I’ve come to the conclusion that my husband and I are not cut out for “date nights.”
However, I feel slighted that we married before the online dating craze, because I’m sure I could have written a stellar profile. Since I can’t even remember being single or what I was like before children, here’s the profile of what this old married gal has to offer:
MWF (married white female) seeking QNWH (quiet night with hubby)-- I used to like long walks, but now I’ll settle for taking more than 5 steps without having to pick something up off the floor. I don’t want to go out to dinner; I just want to sit on the couch and eat cereal. Let’s not talk about your job as an engineer. You lose me at the word “data,” or after the third acronym, whichever comes first. I also don’t want to talk about the kids even though they consume 90 percent of my brain. The other 10 percent is filled primarily with celebrity gossip, Facebook gossip and church gossip, so choose your poison. I’m not interested in a movie because I don’t want to see car chases and explosions. The theater is always cold, everything is expensive, and my metabolism can no longer handle extra butter on popcorn, so it’s not worth it. You won’t get lucky buying me an expensive gift because we share a bank account. However, if you unload the dishwasher, consider yourself much closer to sealing the deal.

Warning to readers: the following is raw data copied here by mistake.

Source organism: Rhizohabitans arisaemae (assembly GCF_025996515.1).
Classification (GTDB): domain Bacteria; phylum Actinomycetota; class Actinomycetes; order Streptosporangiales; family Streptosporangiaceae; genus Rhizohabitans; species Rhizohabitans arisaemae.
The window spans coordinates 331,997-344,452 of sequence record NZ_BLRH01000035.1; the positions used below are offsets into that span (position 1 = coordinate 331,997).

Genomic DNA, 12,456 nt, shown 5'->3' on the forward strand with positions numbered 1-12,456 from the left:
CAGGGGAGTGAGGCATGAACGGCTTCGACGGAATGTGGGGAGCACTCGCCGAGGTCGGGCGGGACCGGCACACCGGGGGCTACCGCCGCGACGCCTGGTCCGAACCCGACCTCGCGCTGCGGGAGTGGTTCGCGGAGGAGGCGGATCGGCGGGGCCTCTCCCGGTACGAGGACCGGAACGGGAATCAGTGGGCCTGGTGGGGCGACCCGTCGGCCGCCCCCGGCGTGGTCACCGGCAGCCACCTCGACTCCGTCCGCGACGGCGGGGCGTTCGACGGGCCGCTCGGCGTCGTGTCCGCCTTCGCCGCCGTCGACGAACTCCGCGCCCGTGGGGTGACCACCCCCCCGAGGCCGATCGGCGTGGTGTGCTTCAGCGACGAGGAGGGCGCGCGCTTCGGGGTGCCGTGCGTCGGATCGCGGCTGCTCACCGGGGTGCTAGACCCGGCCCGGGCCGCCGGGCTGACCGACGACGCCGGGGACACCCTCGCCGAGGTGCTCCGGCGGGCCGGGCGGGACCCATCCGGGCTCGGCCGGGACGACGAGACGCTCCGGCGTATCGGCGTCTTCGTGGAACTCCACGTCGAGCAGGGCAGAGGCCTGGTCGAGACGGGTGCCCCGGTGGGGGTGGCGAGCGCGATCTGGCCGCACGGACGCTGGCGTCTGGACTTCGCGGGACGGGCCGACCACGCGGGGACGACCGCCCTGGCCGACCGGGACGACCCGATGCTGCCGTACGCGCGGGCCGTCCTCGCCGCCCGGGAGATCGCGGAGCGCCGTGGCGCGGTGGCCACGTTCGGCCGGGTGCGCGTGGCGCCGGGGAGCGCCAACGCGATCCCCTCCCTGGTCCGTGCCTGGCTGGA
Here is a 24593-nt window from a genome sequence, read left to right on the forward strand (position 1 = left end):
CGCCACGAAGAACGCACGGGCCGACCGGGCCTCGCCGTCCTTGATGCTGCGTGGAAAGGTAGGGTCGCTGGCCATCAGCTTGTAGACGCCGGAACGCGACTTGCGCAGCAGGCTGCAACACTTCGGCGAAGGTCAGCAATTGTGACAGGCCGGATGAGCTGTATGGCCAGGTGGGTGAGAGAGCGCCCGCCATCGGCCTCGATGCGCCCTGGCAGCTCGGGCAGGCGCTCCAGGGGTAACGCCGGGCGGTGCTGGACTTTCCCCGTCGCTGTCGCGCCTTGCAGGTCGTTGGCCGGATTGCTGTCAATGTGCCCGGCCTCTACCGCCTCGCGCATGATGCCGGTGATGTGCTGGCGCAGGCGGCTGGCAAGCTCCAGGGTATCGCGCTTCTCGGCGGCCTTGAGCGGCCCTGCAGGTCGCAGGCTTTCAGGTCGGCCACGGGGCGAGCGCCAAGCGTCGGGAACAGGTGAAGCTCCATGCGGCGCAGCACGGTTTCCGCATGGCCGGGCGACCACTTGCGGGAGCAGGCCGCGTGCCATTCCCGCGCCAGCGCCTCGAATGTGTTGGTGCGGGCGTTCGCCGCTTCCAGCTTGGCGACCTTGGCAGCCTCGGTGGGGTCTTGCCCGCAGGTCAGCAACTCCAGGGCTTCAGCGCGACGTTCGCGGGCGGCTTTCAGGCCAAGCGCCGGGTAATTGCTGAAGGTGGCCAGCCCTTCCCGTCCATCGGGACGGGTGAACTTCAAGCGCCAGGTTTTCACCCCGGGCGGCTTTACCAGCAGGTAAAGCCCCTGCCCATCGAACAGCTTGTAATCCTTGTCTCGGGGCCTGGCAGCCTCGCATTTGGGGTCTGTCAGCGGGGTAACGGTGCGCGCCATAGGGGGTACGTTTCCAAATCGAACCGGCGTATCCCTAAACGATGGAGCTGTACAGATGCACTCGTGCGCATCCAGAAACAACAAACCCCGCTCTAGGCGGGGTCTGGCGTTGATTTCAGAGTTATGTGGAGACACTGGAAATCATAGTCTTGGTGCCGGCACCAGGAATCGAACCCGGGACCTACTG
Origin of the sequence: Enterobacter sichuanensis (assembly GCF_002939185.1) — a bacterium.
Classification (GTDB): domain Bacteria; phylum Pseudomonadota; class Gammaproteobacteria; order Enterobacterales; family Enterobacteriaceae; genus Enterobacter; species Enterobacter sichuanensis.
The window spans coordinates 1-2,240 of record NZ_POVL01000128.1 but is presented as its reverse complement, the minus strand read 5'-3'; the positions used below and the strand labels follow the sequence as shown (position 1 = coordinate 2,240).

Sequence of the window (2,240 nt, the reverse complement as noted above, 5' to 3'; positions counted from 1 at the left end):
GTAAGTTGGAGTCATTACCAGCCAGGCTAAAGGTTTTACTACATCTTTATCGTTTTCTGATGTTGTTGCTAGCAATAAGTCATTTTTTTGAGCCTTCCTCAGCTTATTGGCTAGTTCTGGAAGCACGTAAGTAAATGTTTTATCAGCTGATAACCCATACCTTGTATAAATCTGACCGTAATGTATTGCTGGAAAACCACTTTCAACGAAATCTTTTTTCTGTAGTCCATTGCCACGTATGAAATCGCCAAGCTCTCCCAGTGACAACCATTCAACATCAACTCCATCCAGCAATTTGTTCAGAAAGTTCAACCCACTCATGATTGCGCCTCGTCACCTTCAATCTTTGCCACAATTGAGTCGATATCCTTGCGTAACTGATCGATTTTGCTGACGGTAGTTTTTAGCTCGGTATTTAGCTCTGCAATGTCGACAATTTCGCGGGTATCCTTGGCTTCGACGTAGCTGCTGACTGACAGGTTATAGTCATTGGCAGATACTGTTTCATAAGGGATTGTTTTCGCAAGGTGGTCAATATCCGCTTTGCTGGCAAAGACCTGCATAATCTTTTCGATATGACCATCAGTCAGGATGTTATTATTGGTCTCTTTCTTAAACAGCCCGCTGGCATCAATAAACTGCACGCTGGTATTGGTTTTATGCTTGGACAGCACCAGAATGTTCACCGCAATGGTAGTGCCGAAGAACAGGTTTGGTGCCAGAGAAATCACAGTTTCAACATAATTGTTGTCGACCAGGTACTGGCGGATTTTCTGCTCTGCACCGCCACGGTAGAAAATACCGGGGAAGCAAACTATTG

I know it’s pathetic, but I didn’t get married so I could continue dating the man whose laundry I’m now doing.
I hear “date night” often, especially in church circles. A couple of years ago, our church did the series by David and Claudia Arp, “10 Great Dates to Energize Your Marriage.” By Date No. 3, we were exhausted.
My husband refuses to read anything that doesn’t include photos of automotive parts, so I had to read “10 Great Dates” and provide verbal cliff notes. We didn’t want to discuss the chapter’s intimate questions in public, so we worked on the quiz in the car. These forced discussions always ended in an argument.
By the time I had booked a babysitter, found coupons, made plans, read the chapter, dressed up, asked the questions and won an argument, I was tired (and by tired, I mean really grumpy). We surrendered after Date No. 4, which was titled: “Becoming an Encourager.” My husband encouraged me to trash the book. We flunked the course.
I think our dating life might have been jinxed from the very beginning. On our first date, I broke out in hives and then had to be rushed to the hospital because of an asthma attack. I guess you could say he left me breathless.
He proposed five months after that disastrous date. Ten years, an elopement, two kids and one mortgage later, we aren’t romantic by any means, but we laugh everyday. Our Friday nights typically consist of me reading a book while he watches re-runs of the A-Team.
At least I can say this: The dishwasher is always empty.